Song has the ability to move us emotionally; we all have a unique song and playlist of our life that evokes nostalgic memories from the years gone by. Music’s importance and impact on our life is undeniable, yet how many of you would sing in public or even in front of your friends? Not, me! That is one I will be working on for a while. Dr. Brown explains that music reaches out and offers us connection; it possesses something important that we cannot live without. Paired with music is our ability to dance. If I had to guess, dancing is the thing that “being cool” robs us of the most. Dr. Brown explains that “laughing hysterically can make us feel a little out of control, and singing out loud can make some of us feel self-conscious. But for many of us, there is no form of self-expression that makes us feel more vulnerable than dancing. It is full body vulnerability” (Brown, 2010,p 119). She compares dancing to its next most vulnerable situation—being naked.
Why is all of this important? Well, when we are driven by how others perceive us, we are trying to control what others think so that we can feel good enough. Dr. Brown explains that “we hustle for our worthiness by slipping on the emotional and behavioural straight jacket of cool and posturing as the tragically hip and the terminally “better than” (p 123). We are always trying to present as polished, composed and unshakeable, but we are human and we are not fooling anybody. In conclusion, we need to let go of being calm, cool and collected and just be ourselves. Here are some quick reminders how:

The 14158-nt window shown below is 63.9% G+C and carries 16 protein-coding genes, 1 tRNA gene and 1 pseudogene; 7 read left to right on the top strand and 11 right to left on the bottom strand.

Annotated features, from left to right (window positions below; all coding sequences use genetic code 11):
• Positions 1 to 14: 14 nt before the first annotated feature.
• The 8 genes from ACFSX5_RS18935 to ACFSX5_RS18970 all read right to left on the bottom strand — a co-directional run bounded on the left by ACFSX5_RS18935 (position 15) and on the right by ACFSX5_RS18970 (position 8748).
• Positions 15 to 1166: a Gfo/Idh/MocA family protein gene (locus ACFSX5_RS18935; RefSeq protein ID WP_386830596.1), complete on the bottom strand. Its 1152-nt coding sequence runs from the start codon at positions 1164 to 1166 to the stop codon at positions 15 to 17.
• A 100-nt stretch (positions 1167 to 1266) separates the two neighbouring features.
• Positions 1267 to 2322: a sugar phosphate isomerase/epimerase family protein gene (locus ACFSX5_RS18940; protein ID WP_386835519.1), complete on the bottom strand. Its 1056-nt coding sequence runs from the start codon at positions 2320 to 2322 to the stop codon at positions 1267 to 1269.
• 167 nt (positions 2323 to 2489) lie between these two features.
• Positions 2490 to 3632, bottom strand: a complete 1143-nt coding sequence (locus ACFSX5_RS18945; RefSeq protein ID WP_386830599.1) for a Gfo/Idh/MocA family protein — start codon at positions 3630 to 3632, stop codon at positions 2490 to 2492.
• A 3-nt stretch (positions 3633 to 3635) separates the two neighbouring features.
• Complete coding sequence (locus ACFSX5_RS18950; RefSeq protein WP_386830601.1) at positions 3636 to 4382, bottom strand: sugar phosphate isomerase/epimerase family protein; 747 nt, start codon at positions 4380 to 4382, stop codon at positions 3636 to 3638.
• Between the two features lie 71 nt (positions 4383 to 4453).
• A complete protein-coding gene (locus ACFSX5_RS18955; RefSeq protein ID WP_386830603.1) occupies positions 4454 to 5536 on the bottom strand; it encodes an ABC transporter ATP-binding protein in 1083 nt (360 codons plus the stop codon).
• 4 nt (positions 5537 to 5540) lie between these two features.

Get playful, let go of what others think and just be you. Allow space for silliness and goofiness. Playfulness and laughter are good for the soul and often go together. Learn more about how to cultivate play here.
Ok I will admit it; some of us are just not blessed with a voice like Beyoncé. BUT that should never keep us from enjoying singing. Play your favourite music while you shower and sing your heart out, sing along to music while cooking dinner or in your car. Music can be healing, have a positive impact on mood and help us to cope if we select songs with a positive message!
Play music in your house while cleaning, cooking, driving, etc. Dare yourself to dance like no one is watching and let loose a little bit. Dance to the music in your car or bop around at the grocery store. The only person you need to worry about pleasing is yourself. Live your life for you and don’t let others expectations rob you of priceless memories with family and friends.
Brown, B. (2010). The Gifts of Imperfection: Letting Go of Who You Think You’re Supposed to be and Embrace Who You Are. Centre City: MN, Hazelden